CANBERRA, Australia -- Michelle Wie is eager to put a dismal year behind her when she tees off at the ISPS Handa Women's Australian Open, the season-opening tournament on the LPGA Tour.
Wie, playing for the first time in Australia, said Tuesday she has done her best to revamp her game after missing the cut in 10 of the 23 LPGA Tour events she played last year as her ranking dropped into the 60s.
WOMEN'S AUSTRALIAN OPEN
''2012 was probably the worst year I've ever had in my entire career,'' she said. ''It was rough. One thing led to another and it kind of snowballed.''
Wie, who turned pro shortly before turning 16 and was awarded exemptions to several PGA Tour events prior to joining the LPGA Tour, said her poor season made her realize she had to work harder to become a better player.
''I just really started from scratch,'' she said. ''Some reporter asked me earlier on what I worked on in the offseason and I replied: 'everything.' That's really what I had to work on after last year.
''I saw (instructor) David Leadbetter a lot this off season, a lot more than I usually did and just really worked on my swing, my short game, my putting, everything. I wanted my game to be on a whole other level and hopefully 2013 will be really good.''
At age 13, Wie became the youngest player to make an LPGA Tour cut at the 2003 Kraft Nabisco Championship, and went on to make the cut at the U.S. Women's Open later the same year. In 2004, she became the fourth, and youngest, female to play a PGA Tour event at the Sony Open in Hawaii.
Despite winning just two LPGA Tour events since joining the circuit fulltime in 2009 – the 2009 Lorena Ochoa Invitational and the 2010 Canadian Women's Open – Wie still has her sights set on one day taking on the men in the U.S. Masters.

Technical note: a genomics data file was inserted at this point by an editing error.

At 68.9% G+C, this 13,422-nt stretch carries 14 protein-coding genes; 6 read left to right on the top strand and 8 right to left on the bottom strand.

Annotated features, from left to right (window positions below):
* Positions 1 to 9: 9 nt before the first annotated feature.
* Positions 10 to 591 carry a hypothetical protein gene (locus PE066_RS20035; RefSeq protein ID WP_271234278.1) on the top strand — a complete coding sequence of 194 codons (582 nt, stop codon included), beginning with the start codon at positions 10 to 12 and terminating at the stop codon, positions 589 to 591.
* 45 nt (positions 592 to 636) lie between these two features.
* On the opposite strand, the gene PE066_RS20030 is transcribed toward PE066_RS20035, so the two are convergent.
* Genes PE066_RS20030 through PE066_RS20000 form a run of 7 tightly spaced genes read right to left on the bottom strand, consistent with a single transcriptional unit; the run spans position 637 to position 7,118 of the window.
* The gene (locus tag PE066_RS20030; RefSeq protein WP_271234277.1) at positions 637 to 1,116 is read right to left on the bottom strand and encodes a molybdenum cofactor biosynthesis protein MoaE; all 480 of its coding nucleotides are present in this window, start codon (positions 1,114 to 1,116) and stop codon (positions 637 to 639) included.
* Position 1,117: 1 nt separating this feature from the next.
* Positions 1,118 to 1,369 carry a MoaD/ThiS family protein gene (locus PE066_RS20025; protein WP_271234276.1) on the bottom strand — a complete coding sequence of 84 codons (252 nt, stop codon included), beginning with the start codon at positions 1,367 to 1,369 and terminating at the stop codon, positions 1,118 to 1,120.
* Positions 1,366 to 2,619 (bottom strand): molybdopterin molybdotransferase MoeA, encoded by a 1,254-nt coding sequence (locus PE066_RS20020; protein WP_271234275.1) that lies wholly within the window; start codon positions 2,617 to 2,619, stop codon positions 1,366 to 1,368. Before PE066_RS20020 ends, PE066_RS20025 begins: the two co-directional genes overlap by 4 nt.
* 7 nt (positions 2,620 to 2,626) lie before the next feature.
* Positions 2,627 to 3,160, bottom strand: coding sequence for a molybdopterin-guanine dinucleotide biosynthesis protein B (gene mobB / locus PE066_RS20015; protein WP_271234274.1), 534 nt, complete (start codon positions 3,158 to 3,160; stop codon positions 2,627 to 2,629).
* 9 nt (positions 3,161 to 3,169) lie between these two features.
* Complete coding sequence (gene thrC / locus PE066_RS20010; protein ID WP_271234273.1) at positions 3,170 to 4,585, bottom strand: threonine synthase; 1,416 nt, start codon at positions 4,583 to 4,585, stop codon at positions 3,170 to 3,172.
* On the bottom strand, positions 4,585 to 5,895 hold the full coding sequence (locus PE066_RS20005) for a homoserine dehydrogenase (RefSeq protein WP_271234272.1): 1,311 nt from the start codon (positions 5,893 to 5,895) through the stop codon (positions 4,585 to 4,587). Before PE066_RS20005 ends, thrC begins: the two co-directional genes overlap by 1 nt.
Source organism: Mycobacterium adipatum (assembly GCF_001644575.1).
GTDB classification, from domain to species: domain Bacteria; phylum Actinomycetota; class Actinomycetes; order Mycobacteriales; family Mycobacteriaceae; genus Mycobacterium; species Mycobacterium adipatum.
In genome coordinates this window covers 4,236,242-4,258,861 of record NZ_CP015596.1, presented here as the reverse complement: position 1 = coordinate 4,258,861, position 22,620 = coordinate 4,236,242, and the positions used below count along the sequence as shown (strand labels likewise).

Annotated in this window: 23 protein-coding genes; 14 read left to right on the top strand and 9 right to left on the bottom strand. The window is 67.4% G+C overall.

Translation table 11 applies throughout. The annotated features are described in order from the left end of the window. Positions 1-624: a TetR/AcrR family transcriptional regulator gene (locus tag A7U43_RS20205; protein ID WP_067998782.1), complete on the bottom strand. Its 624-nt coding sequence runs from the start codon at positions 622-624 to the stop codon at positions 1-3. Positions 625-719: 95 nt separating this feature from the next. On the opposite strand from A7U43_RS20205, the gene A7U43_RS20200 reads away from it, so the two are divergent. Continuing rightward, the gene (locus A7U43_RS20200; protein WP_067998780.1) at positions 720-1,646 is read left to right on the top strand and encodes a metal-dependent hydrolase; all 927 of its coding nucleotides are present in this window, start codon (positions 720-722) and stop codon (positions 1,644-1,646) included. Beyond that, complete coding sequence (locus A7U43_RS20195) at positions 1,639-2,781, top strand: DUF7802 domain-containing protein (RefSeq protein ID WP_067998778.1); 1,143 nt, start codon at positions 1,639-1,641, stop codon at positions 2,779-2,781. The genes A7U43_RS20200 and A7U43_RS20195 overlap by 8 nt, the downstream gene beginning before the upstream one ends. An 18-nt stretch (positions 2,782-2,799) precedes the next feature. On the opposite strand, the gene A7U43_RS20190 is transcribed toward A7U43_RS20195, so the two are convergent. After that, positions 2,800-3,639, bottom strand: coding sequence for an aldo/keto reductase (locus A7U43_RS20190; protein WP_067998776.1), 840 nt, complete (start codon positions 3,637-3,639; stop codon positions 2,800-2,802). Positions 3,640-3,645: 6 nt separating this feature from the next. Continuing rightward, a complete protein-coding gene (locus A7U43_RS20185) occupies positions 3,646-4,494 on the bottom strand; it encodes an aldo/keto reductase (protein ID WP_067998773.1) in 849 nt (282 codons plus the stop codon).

''You've got to dream high, right? And that's definitely one of my dreams, to play in the Masters, but right now I'm just really focused on this year, this week,'' she said. ''You have to set up really high dreams, dreams that you may or may not achieve in your lifetime, but to still have them. I'm just really focused on winning tournaments this year, just being happy and enjoying golf.''
Wie will take on 11 of the world's top 30 women in the Women's Australian Open at Royal Canberra Golf Club starting Thursday, including top-ranked Yani Tseng, 2012 LPGA Player of the Year Stacy Lewis and two-time British Open champion Jiyai Shin.
And despite her struggles last year – she recorded just one top-10 finish on the LPGA Tour and only 19 below-par rounds over the entire season – 2012 wasn’t a complete writeoff. She completed her degree at Stanford with a major in communications, leaving her to now focus on her career on the course.
"All that I can really remember is just wanting to go to Stanford and just kind of achieving that goal of mine was almost as important as playing golf," she said. "So just being able to do that was awesome."
She learned a lot on the course as well, she said.
"Sometimes you've got to really look at yourself," she said. "I really needed this offseason, I think, to just kind of take some time and not try to fix everything in one week the week before a tournament or whatever, but just take a good month, two months to really let it slowly get back on track, instead of just trying to change it all in one week.